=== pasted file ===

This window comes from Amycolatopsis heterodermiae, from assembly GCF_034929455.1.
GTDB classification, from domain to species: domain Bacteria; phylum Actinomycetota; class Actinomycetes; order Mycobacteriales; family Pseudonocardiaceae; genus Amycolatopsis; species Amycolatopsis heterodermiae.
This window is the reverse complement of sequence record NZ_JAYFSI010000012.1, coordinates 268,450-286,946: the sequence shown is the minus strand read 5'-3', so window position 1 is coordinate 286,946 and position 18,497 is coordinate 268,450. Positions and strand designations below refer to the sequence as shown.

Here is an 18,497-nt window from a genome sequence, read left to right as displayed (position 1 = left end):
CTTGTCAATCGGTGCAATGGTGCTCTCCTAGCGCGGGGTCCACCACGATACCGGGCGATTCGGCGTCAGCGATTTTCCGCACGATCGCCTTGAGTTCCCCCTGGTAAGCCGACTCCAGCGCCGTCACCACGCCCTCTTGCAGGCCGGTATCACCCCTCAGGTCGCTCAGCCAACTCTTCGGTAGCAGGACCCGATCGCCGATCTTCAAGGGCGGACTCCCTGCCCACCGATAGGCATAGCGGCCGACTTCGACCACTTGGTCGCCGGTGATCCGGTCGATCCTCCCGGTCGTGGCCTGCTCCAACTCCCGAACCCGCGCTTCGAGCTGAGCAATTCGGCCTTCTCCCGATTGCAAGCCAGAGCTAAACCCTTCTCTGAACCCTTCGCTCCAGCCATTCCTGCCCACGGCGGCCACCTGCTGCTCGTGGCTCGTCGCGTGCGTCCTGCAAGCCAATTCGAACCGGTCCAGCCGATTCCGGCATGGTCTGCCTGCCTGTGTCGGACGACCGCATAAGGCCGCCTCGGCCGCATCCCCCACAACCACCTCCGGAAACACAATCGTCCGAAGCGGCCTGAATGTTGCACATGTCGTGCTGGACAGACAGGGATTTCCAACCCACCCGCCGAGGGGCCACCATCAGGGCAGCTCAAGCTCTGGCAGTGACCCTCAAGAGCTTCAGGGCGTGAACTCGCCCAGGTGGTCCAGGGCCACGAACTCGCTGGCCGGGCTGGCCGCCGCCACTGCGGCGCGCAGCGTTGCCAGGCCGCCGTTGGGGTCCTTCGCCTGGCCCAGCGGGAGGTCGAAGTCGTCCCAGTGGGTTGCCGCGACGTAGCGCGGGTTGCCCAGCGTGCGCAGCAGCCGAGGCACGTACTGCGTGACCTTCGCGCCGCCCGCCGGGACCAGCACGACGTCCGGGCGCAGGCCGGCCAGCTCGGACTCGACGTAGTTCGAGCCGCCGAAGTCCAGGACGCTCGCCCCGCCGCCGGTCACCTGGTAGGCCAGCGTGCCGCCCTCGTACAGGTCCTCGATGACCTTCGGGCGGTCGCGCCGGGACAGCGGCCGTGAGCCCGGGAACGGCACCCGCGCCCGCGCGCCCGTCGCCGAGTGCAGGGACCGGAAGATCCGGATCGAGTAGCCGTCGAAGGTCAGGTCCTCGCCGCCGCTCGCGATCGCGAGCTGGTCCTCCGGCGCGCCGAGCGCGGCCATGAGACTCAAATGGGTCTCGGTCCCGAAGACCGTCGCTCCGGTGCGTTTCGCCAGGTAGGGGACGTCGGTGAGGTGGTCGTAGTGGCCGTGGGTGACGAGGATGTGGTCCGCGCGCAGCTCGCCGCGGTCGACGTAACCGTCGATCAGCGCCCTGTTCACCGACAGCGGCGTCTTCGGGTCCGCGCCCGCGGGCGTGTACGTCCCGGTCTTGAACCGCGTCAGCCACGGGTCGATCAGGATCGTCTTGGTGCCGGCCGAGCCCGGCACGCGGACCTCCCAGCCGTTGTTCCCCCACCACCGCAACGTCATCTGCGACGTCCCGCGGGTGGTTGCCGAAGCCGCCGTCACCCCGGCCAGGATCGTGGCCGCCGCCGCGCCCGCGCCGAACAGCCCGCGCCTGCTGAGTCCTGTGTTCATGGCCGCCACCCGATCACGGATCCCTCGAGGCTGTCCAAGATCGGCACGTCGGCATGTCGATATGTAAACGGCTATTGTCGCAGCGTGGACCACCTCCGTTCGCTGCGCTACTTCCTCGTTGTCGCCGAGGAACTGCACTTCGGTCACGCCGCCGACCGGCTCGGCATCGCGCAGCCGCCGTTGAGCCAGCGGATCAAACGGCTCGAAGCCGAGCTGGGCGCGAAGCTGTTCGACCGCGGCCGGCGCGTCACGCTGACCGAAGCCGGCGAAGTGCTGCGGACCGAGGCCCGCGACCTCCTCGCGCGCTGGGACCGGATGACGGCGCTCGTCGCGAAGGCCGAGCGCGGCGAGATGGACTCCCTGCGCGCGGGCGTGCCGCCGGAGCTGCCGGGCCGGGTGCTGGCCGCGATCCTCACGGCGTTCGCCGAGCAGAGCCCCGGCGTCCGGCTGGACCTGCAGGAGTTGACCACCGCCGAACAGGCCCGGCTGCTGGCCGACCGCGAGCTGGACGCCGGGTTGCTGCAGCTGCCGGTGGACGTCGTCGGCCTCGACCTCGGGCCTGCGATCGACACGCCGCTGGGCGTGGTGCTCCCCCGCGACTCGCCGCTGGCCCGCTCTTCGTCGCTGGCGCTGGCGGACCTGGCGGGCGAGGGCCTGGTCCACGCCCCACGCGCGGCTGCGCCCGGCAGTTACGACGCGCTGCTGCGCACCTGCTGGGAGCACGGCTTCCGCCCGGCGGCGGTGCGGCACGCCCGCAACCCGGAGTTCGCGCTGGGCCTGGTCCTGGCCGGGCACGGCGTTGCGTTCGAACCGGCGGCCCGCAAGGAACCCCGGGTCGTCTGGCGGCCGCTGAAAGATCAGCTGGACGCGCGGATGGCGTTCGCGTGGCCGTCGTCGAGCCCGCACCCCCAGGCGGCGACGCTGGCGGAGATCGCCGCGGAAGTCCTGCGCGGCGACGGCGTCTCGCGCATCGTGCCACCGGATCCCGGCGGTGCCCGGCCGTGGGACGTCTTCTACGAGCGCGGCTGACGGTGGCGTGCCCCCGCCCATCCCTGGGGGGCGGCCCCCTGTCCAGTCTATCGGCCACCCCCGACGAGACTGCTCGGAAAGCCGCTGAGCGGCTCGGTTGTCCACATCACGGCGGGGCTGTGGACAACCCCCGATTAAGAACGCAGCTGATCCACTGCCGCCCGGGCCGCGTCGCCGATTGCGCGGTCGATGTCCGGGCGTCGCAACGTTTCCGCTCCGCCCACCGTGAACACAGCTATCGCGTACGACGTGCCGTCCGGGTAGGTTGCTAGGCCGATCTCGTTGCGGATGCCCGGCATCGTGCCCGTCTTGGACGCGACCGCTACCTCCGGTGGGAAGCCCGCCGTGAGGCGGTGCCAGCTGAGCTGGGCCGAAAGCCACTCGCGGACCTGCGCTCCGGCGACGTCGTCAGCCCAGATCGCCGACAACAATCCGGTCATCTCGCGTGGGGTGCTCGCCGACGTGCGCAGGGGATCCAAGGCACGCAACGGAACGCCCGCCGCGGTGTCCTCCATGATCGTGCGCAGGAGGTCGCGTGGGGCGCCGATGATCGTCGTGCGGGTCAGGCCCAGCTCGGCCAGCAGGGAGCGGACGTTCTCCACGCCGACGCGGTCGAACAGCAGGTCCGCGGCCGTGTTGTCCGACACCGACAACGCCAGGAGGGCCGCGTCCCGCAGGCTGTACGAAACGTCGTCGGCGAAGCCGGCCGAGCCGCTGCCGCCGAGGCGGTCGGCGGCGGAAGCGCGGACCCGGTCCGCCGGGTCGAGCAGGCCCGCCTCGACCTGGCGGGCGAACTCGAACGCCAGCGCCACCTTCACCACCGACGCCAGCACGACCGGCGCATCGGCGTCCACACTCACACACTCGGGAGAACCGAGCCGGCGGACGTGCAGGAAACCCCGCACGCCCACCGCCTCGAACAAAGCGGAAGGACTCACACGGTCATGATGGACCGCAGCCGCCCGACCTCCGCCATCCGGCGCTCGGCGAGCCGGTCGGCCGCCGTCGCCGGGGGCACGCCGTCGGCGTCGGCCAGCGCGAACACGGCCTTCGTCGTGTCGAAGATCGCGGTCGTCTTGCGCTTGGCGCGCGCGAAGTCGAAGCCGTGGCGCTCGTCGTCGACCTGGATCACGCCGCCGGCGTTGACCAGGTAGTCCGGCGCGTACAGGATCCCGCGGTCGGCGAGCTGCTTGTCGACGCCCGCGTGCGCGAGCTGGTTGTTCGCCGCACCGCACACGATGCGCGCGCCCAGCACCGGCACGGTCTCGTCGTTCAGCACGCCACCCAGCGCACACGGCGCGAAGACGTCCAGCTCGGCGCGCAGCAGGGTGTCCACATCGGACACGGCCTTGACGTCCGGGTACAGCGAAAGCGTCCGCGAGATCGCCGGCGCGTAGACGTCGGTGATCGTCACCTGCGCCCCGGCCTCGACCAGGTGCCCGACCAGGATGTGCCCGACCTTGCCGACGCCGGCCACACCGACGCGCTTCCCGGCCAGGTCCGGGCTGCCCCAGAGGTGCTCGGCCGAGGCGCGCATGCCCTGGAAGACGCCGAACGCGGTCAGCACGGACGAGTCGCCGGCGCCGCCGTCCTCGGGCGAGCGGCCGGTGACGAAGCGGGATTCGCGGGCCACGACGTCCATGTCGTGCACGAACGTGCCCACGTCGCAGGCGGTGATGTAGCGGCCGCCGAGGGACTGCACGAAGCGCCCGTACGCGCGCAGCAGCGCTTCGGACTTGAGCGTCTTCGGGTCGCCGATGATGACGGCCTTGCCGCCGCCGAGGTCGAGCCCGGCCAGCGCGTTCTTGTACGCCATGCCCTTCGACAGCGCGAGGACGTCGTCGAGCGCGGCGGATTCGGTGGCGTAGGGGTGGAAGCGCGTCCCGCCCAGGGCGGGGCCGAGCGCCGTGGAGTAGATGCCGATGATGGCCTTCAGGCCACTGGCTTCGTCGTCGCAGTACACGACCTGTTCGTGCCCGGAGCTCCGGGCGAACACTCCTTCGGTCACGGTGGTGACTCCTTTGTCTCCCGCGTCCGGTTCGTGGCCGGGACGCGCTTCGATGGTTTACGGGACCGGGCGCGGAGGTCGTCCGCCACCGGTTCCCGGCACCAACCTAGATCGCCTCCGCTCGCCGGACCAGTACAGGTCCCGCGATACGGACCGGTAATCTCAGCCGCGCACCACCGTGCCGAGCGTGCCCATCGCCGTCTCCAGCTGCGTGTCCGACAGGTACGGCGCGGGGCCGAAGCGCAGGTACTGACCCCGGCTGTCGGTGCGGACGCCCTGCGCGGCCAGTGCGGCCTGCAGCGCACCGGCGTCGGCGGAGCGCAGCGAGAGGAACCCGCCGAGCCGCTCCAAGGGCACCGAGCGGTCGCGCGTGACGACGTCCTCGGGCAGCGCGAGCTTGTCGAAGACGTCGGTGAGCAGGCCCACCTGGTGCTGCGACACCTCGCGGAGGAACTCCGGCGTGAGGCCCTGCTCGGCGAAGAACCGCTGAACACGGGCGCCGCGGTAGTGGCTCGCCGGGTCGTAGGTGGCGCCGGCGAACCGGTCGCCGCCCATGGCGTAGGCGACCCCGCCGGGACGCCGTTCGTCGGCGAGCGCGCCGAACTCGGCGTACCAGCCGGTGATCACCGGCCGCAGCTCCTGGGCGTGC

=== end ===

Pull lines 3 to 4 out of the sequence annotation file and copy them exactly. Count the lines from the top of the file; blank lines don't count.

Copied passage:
This window is the reverse complement of sequence record NZ_JAYFSI010000012.1, coordinates 268,450-286,946: the sequence shown is the minus strand read 5'-3', so window position 1 is coordinate 286,946 and position 18,497 is coordinate 268,450. Positions and strand designations below refer to the sequence as shown.

Here is an 18,497-nt window from a genome sequence, read left to right as displayed (position 1 = left end):